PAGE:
Why do the French eat only one egg for breakfast?
I’m sure you know the answer: because one egg is un oeuf. Here at Accuracy Matters we’re fans of puns in any language, so on Saturday 26 September 2020, we’re going to be celebrating the European Day of Languages, which was established by the Council of Europe in 2001 to promote plurilingualism across Europe.
There are more than 200 European languages (which is roughly 3% of the total number of languages spoken around the world). The European Day of Languages reminds us that anyone, of any age, can learn a new language, which can help improve friendship and connection, and overcome cultural barriers – as well as being fun and interesting.
Did you know that ‘gift’ means ‘poison’ in German and Norwegian, while in Swedish it means ‘married’? Or that ‘tuna’ means ‘cactus’ in Spanish and ‘ton’ (the unit of weight) in Czech?
It is thought that more than half of the world’s population is bilingual (or plurilingual), and bilingualism has been shown to confer many benefits, including better attention span and control, improved memory, and increased creativity and problem-solving skills.
Those of us who aren’t bilingual are still using loanwords from other European languages – and from further afield – in everyday English. While some loanwords – such as déjà vu (French), pâté (French) and armada (Spanish) – will be very familiar, others are quite surprising, for example:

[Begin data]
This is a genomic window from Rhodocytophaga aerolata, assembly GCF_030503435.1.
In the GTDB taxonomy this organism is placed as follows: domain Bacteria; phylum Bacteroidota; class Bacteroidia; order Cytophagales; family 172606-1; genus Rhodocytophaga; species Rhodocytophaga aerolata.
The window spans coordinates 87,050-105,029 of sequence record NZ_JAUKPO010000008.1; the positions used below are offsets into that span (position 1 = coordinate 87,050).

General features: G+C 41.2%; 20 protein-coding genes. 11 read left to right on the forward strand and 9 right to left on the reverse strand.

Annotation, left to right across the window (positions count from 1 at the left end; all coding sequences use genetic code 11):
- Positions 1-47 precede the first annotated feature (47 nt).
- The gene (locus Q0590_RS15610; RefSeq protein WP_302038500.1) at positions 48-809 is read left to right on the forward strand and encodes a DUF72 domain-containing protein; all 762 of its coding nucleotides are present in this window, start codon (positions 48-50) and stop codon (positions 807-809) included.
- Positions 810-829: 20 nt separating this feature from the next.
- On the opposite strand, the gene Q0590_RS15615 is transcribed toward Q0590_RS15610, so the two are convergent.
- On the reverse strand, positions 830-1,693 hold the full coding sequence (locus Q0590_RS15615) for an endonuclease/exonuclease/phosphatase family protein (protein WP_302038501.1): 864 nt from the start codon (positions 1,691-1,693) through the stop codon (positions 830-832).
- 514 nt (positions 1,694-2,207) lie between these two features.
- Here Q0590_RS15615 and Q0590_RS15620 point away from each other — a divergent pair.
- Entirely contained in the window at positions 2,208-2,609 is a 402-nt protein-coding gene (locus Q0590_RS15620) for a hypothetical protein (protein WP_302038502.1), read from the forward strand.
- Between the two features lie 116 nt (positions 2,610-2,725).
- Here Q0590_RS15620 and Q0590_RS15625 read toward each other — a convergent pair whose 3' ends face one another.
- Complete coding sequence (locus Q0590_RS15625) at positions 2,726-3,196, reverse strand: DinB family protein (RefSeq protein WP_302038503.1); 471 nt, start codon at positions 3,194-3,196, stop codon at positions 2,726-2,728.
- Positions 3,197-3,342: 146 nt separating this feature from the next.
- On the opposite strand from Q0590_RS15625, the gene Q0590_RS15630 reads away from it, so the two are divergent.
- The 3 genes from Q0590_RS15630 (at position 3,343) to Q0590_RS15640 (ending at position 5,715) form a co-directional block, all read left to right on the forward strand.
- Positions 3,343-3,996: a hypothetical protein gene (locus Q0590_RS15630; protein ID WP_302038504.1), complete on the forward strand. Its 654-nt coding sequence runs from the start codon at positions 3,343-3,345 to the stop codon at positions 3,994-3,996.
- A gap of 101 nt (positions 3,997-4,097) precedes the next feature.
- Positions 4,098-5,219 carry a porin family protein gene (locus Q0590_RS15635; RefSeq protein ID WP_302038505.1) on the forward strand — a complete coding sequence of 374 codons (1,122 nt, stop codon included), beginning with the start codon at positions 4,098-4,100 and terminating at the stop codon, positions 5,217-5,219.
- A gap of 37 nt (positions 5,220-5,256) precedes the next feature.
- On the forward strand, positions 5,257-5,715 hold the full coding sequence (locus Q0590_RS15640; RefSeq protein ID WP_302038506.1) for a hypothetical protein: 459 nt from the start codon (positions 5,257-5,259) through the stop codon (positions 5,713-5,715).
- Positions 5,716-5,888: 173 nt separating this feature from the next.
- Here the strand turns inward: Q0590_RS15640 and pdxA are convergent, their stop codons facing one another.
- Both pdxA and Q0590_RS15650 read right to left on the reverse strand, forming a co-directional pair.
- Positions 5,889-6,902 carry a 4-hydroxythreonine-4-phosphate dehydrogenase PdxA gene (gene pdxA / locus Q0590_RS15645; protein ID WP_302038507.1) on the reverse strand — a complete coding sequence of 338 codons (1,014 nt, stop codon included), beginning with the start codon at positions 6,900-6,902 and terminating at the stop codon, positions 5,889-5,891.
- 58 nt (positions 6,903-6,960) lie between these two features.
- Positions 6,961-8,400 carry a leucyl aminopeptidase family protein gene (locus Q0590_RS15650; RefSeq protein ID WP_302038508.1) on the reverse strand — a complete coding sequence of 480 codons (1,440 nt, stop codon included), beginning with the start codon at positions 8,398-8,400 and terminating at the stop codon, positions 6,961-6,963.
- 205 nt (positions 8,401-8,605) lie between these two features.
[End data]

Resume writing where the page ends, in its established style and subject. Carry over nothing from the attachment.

- pistol (Czech, derived from the name for a 15th-century Hussite firearm)
- bumpkin (Dutch, from bommerkijn meaning ‘little barrel’)
- biro (Hungarian, from the name of the inventor of the ballpoint pen, László Bíró)
- lollipop (Romani, from loli phabai meaning ‘red apple’)
- ombudsman (Swedish)
- cravat (Serbo-Croatian)
- sofa (Turkic origin)
Understanding European languages other than English can be really useful for proofreaders and editors. A thorough grounding in etymology (the study of the origin of words) shows how different languages have adapted and borrowed words throughout the history of language, and can sometimes give clues on spellings and correct usage. Many proofreaders and editors who have frequently practised another language, or studied one to a high level, find that this helps them in their trade.
So perhaps this Saturday you’ll test your knowledge with the European Day of Languages language quiz. Oh, and one egg may be un oeuf but it’s certainly never enough for breakfast in my house!